Interproximal Contacts: Assessment and AdjustmentBy Robert Winter on March 3, 2021 | 4 comments
Achieving the desired outcome for the interproximal contact of an indirect restoration seems to be a basic element in fabrication, but it tends to be a source of high tension between the dentist and laboratory technician because many variables can affect the degree of tightness/firmness of the interdental contact.
Setting expectations concerning interproximal contacts is an important component in dentist-laboratory communication. If the contact is too light or is over-adjusted at the time of try-in, ceramic will need to be added to establish the correct tightness of the contact. After the addition of ceramic, another intraoral try-in is required to adjust and polish the interproximal surface. It is possible to over adjust/polish, which may cause the need for another correction addition.
Every dentist will have their own expectation of how “tight” the contact should be. This article reviews how to establish an interproximal contact on the cast, and how to check and troubleshoot what occurs clinically. If ceramic needs to be added, a protocol will be outlined to do the procedure in the dental office or the laboratory if it is returned.
Establishing the contact on the cast
The accuracy of the “correct” tightness of the contact on the cast is improved if it is determined on a solid cast compared to a sectioned cast with removable components. Anytime there is a removable die on a cast, it increases the chance it will be different intra-orally. Follow these steps to check the interproximal contacts on the cast:
- Using magnification, determine all the restoration margins are closed. The comparison of the marginal fit must be made relative to how the restoration fits on the individual master die. They should be identical.
- How tight do you want the contact? Clinician preference must be established for the technician to create the desired outcome. The seated restoration on the cast can “hold” the articulating paper or shimstock from being pulled through. It is also possible to allow the articulating paper/shimstock to drag through with tension. Of course, there are varying degrees of tension.
If the articulating paper/shimstock can pass through the contact without tension, there will be a slight space between the restoration and the adjacent tooth. If this is the clinician's preference, it is less likely an intra-oral adjustment will be required; however, it is more likely the contact will be too light. The dental floss will not snap through the contact depending on the thickness of the floss. Articulating paper varies in thickness depending on the brand. AccuFilm II from Parkell measures 21 microns. Shimstock Occlusion Foil measures eight microns.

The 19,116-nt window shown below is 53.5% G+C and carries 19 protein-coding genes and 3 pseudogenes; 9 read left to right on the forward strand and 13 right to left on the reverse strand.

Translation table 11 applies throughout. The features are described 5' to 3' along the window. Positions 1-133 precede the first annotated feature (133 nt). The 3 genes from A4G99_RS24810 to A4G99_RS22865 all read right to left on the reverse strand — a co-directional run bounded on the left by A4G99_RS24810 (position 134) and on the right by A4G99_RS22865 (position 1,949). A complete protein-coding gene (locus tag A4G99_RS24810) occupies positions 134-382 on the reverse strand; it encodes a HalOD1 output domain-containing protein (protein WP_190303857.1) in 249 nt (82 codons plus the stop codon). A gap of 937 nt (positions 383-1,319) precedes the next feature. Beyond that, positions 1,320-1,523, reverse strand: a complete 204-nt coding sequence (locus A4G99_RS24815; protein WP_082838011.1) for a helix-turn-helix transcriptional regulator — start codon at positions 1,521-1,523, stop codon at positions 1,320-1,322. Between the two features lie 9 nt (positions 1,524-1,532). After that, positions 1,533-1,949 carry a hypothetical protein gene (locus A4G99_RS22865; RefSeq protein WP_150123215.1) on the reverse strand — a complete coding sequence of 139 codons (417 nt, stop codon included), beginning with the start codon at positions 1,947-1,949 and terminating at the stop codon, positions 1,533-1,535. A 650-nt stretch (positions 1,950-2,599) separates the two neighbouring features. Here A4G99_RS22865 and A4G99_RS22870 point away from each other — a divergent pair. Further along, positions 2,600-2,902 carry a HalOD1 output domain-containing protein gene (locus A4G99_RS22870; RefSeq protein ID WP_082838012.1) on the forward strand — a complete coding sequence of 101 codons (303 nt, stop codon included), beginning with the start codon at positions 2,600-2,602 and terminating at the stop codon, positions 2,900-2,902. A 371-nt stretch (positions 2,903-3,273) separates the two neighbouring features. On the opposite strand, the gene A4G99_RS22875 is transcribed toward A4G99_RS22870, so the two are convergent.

Some suggest checking the contact on the cast using the same dental floss they use clinically. There is a significant difference between the solid cast where nothing moves, to the mouth where teeth have a periodontal ligament and therefore movement is possible. If the floss is used on a cast, it will certainly guarantee an open contact clinically.
Checking the interdental contact clinically is like the process of checking it on the stone cast. First, confirm complete seating of the restoration by checking the marginal it. Second, use dental floss to confirm the desired tension when snapping the floss through the interproximal contact. If the contact is too heavy, adjust the ceramic with a straight handpiece, medium polishing wheel (long shaft) operating at 5,000 to 8,000 rpm.
After achieving the desired contact, establish a high luster with a fine polishing wheel operating between 2,000 and 5,000 rpm. A recommendation for adjusting/polishing wheels is those from Brasseler USA – Dialite LD:W18MLD Medium (red) and Dialite LD:W18FLD Fine (yellow).
If the contact is too light, a ceramic addition is required. The procedure is the same whether it is done in the dental office or laboratory. I recommend every dental office have the materials and equipment to do this process because it eliminates the need to reschedule the patient for an additional appointment.
An add-on ceramic is applied to the contact area, which fires lower than glaze temperature so the esthetic qualities will not change. Ivoclar Vivadent Programat P310 is a ceramic furnace recommendation. The ceramic used is IPS e.max Ceram Add-On for e.max restorations. After the addition of the ceramic, the contact is only checked intra-orally, not on the master cast.
Following these suggestions should increase the predictability of the desired interdental contacts and improve collaboration between dentist and technician.
Robert Winter, D.D.S., is a member of Spear Resident Faculty.
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